Following this Court's precedents, the court also considered the three factors utilized in determining whether a particular practice constitutes the "business of insurance" for purposes of the McCarran-Ferguson Act, 15 U.S.C. 1012(b). First, the court concluded that the AWP law "spreads the cost component of the policyholder's risk among all insureds, instead of requiring the policyholder to shoulder all or part of this cost when seeking care or treatment from an excluded doctor or hospital of his or her choice." Pet. App. 31a. Second, the court found that the AWP law "directly impact[s] the insurer-insured relationship because [it] * * * expand[s] covered treatment from a closed pool of providers to an open pool of providers." Id. at 36a. Third, the court reiterated that the AWP law is directed at insurance. Id. at 36a-37a.
Judge Kennedy dissented from the court's holding that the AWP law "regulates insurance" and is therefore saved from preemption. Pet. App. 39a-63a.
SUMMARY OF ARGUMENT
I. Kentucky's AWP law "relate[s] to" ERISA plans within the meaning of ERISA's preemption clause, 29 U.S.C. 1144(a), "by requiring them to [maintain open-panel provider networks] if they purchase medical coverage from any of the common types of health care organizations covered by the state law's definition of [health insurer]." Rush Prudential HMO, Inc. v. Moran, 122 S. Ct. 2151, 2159 (2002).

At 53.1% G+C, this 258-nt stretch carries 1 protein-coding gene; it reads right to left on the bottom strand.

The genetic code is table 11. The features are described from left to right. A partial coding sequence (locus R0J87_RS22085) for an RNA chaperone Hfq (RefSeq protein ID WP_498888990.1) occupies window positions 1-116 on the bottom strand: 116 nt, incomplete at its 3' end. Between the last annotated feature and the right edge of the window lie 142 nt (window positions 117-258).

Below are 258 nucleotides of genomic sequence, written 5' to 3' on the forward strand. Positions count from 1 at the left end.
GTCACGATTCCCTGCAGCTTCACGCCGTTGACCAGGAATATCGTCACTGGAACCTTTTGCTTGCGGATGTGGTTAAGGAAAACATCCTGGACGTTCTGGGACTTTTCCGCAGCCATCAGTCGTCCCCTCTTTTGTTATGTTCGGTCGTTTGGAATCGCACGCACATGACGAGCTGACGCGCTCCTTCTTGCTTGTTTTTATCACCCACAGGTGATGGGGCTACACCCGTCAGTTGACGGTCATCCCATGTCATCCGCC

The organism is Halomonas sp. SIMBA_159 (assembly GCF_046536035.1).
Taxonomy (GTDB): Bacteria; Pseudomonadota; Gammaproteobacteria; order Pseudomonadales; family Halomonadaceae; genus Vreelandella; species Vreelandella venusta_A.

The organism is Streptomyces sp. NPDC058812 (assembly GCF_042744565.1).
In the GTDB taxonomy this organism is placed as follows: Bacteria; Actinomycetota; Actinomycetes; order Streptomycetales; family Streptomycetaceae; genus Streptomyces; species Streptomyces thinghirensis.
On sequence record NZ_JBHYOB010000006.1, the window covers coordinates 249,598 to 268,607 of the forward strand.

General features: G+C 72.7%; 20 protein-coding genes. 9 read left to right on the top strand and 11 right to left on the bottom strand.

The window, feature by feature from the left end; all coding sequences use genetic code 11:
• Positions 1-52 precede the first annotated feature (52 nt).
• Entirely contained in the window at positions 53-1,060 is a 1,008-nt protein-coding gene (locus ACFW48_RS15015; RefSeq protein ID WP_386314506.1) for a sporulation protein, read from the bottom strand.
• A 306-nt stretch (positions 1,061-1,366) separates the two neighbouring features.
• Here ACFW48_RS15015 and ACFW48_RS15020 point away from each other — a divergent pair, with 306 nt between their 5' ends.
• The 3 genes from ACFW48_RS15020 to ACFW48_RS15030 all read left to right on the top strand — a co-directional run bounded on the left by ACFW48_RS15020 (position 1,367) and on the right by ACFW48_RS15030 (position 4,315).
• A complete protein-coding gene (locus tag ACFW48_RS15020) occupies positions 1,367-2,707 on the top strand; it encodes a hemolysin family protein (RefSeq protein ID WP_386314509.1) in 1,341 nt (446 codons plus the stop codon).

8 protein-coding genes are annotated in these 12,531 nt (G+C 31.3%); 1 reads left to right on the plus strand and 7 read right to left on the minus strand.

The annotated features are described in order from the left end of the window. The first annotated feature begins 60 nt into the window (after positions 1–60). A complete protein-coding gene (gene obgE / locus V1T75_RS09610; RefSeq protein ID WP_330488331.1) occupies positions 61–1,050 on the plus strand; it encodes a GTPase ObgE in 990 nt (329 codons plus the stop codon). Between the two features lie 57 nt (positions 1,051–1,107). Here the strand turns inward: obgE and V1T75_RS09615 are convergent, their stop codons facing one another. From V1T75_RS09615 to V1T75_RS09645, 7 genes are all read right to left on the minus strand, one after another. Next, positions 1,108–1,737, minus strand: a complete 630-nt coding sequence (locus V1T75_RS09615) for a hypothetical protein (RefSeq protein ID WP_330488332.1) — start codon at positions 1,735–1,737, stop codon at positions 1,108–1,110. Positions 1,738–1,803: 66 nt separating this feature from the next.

II. The Kentucky law, however, is saved from preemption because it is a law that "regulates insurance" within the meaning of ERISA's insurance saving clause, 29 U.S.C. 1144(b)(2)(A). The law regulates insurance as a matter of "common sense" because it is directed at insurers, including HMOs. Rush, 122 S. Ct. at 2159-2160. The relevant provision twice refers to "health insurer[s]" as the object of state regulation, and it is codified in Kentucky's Insurance Code, along with many other regulations of insurers. Furthermore, the AWP law's mandate of open-panel provider networks fundamentally affects the insurer's underlying insurance promise to the insured: it prohibits insurance arrangements in which the insurer essentially agrees to insure against medical costs only if incurred with the insurer's choice of provider, and it instead requires arrangements in which the insurer agrees to insure against medical costs if incurred with any provider who is willing to accept the insurer's fees and qualification standards.
If Kentucky's AWP law is not insurance regulation from a common sense view, the ability of Kentucky (and many other States) to enforce any of the large variety of other laws that regulate the relationship between health insurers of all types and health-care providers will similarly be threatened by ERISA preemption. Petitioners' arguments are thus contrary to this Court's precedents, which have emphasized that ERISA was intended to preserve state law in areas of traditional state regulation such as insurance and health care.